October Journal, Sixteenth Sunday after Trinity

I have had the remarkable grace to be a member of the Anglican Province of Christ the King since 1977 when I returned home to the Bay Area a single parent with a four-year-old son. Over the years I have become immersed in the lyrical and artistic liturgies of the Anglican Book of Common Prayer, a truly remarkable grace.

Many other Christian denominations share some or most of our dance in time with God our Creator, but as I have learned the steps and the words that go with the steps, I have engrafted Scripture into/onto my soul. Learning these precious words and phrases by heart is like seeding beauty to blossom in my heart. In time, our earthly time, I have grown old and now find myself living in a beautiful poem of truth, goodness, and beauty, all brimming with the immense love of God.

Words are mankind’s way of representing reality and, in turn, communicating that reality to each other. Language through the centuries has been shaped into sentences, paragraphs, and chapters to be placed upon pages or to be sounded with lungs and lips. Words spoken express the true depths of the speaker to the listener. Words allow us to share ideas, passions, instruction, and love. In the sharing trust grows. In the sharing we receive a part of another to be given away another time to someone else who has ears to hear, so that they will have eyes to see.

In this way – this sharing of truth – humanity flourishes, seeking ways to heal the past, to undo the curse of Eden and repent and start anew, to link one another, to banish loneliness, to sanctify the present and solemnize the future. We do this with words.

We also share untruths, increasing separation, distrust, and isolation. Lies are intentional falsities. These lies, regardless of where or when or to whom they belong, slither among us like snakes in the grass, the garden, seeking to devour. They divide. They harm. They kill trust and they kill love.

And so, in this fallen world, we seek authorities we trust to tell the truth. Just so, I found the Anglican Province of Christ the King, and in the finding, found joy, peace, certainty and an authority I could trust to keep me close to Christ, my king.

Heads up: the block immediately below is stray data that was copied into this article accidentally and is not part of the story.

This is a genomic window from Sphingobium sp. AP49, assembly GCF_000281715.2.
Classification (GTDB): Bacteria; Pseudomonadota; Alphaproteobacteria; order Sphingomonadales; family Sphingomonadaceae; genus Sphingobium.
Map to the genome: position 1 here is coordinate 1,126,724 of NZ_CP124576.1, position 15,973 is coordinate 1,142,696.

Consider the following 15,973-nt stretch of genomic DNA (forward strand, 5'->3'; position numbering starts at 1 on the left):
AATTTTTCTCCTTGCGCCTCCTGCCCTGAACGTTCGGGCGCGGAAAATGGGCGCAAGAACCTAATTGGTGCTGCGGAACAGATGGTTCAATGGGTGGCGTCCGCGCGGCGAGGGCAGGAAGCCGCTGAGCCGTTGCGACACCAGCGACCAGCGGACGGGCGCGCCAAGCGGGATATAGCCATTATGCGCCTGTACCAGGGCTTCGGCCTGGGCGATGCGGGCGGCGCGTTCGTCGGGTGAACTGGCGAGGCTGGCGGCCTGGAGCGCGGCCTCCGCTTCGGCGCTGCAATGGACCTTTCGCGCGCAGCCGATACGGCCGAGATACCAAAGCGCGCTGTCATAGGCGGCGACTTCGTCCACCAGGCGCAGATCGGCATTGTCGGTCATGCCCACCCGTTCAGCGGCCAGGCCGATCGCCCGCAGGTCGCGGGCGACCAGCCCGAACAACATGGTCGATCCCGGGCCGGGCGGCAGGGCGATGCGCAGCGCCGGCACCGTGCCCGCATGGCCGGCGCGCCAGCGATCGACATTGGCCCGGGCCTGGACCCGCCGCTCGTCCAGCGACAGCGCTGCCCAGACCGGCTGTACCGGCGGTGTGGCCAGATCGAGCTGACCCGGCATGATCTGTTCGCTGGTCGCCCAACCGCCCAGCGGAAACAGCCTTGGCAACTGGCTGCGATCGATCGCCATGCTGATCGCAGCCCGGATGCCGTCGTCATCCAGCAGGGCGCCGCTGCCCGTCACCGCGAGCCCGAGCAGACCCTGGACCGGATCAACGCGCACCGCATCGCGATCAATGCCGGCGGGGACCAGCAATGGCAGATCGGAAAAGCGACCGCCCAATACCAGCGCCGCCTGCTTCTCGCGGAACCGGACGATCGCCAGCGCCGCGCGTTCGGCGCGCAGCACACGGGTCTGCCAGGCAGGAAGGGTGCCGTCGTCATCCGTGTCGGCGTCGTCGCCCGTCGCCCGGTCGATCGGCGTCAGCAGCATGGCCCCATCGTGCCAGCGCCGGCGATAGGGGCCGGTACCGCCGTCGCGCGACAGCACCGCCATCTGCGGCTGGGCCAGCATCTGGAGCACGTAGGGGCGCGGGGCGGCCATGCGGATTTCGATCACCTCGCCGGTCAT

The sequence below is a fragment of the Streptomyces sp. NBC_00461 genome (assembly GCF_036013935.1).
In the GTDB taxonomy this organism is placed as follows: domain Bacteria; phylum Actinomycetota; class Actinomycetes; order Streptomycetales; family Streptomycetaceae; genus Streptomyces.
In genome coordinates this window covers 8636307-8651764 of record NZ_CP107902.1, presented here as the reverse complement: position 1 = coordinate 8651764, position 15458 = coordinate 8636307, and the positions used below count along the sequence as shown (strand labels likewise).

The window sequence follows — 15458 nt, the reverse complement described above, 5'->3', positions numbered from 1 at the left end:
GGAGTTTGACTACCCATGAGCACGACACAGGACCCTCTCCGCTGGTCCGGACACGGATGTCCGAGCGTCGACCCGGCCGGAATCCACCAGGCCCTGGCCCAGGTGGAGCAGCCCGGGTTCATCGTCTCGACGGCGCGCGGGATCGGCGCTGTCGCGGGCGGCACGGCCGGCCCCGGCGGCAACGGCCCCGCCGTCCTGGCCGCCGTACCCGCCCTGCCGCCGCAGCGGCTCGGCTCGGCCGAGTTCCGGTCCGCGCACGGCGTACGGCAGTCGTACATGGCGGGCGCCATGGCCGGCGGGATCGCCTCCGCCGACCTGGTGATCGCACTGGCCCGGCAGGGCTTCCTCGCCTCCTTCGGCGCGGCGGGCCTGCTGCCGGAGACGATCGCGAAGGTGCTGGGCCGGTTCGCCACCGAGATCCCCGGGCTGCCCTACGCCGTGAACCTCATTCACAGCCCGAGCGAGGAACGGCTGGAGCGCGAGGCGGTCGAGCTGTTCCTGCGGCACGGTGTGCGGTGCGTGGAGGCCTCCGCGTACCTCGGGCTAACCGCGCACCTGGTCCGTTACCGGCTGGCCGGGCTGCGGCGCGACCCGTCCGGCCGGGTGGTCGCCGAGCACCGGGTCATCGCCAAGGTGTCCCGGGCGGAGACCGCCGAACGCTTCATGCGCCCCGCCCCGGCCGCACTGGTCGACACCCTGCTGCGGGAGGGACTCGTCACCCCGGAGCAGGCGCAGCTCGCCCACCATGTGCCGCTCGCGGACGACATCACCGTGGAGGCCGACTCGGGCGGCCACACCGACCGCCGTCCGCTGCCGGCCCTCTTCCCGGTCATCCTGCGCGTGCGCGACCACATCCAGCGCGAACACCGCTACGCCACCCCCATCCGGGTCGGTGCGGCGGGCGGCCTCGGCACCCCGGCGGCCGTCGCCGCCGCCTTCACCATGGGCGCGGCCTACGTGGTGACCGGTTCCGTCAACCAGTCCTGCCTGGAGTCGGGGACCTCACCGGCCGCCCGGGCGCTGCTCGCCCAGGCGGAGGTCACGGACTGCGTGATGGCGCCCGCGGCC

Sunday’s Epistle was one of the most poetically powerful of all Scriptures, a passage that rings true from St. Paul’s heart to my own, traveling from the first century, over two thousand years to my listening ears today. He writes to the church in Ephesus:

“I DESIRE that… [Christ] would grant you… according to the riches of his glory, to be strengthened with might by his Spirit in the inner man; that Christ may dwell in your hearts by faith; that ye, being rooted and grounded in love, may be able to comprehend with all saints what is the breadth, and length, and depth, and height; and to know the love of Christ, which passeth knowledge, that ye might be filled with all the fulness of God.” 

The Epistle. Ephesians 3:13+, 1928 Book of Common Prayer, p. 212

The breadth, and length, and depth, and height of Christ’s love is known because we are rooted and grounded in so great a love that it passeth all knowledge. We become filled with the fulness of God.

And this happens in every liturgy. This fulness-filling. A remarkable grace.

Words. Words transform us and link us through the centuries, throughout the world, to be freely given and freely accepted without fear. True freedom is free speech without fear.

This last week we celebrated the Feast of St. Michael and All Angels. I believe in angels, for they are in Holy Scripture and confirmed by the Church. St. Michael the Archangel fought the Angel Lucifer (ironic name=light) and threw him out of Heaven (see Revelation 12:7+): “And the great dragon was cast out, that old serpent, called the Devil, and Satan, which deceiveth the whole world: he was cast out into the earth, and his angels were cast out with him.”

Lucifer is the demon of lies. Christ is the Way, the Truth, and the Life. We continue to witness the war waged furiously all about us, this war between truth and lies. But we as Christians have authorities we can trust, the Church and the Word of God: “In the beginning was the Word, and the Word was with God, and the Word was God.”

Words. Ways of meaning. Ways of truth. Ways to the Truth. Ways to live life.

And like Jacob’s dream of the angels on the ladder between Heaven and Earth, so we use words to bridge the space between ourselves and God. We are given the words to use by Our Lord himself, and the prayer is the ladder: “Our Father, who art in Heaven, hallowed be thy name, thy kingdom come, thy will be done, on Earth as it is in Heaven. Give us this day our daily bread. And forgive us our trespasses, as we forgive those who trespass against us. And lead us not into temptation, but deliver us from evil.”

We say this morning and evening and whenever we think of it. We live inside the prayer and the prayer lives inside us. In this way words weave the Word of Life into our souls, into our time on this Earth, and we are given life eternal. Amen.

One response to “October Journal, Sixteenth Sunday after Trinity

  1. frhines@cox.net

    Dear Christine,
    Another excellent journal entry!
    Fr. Gordon Hines+
    St. George’s Anglican Church,
    Las Vegas, Nevada


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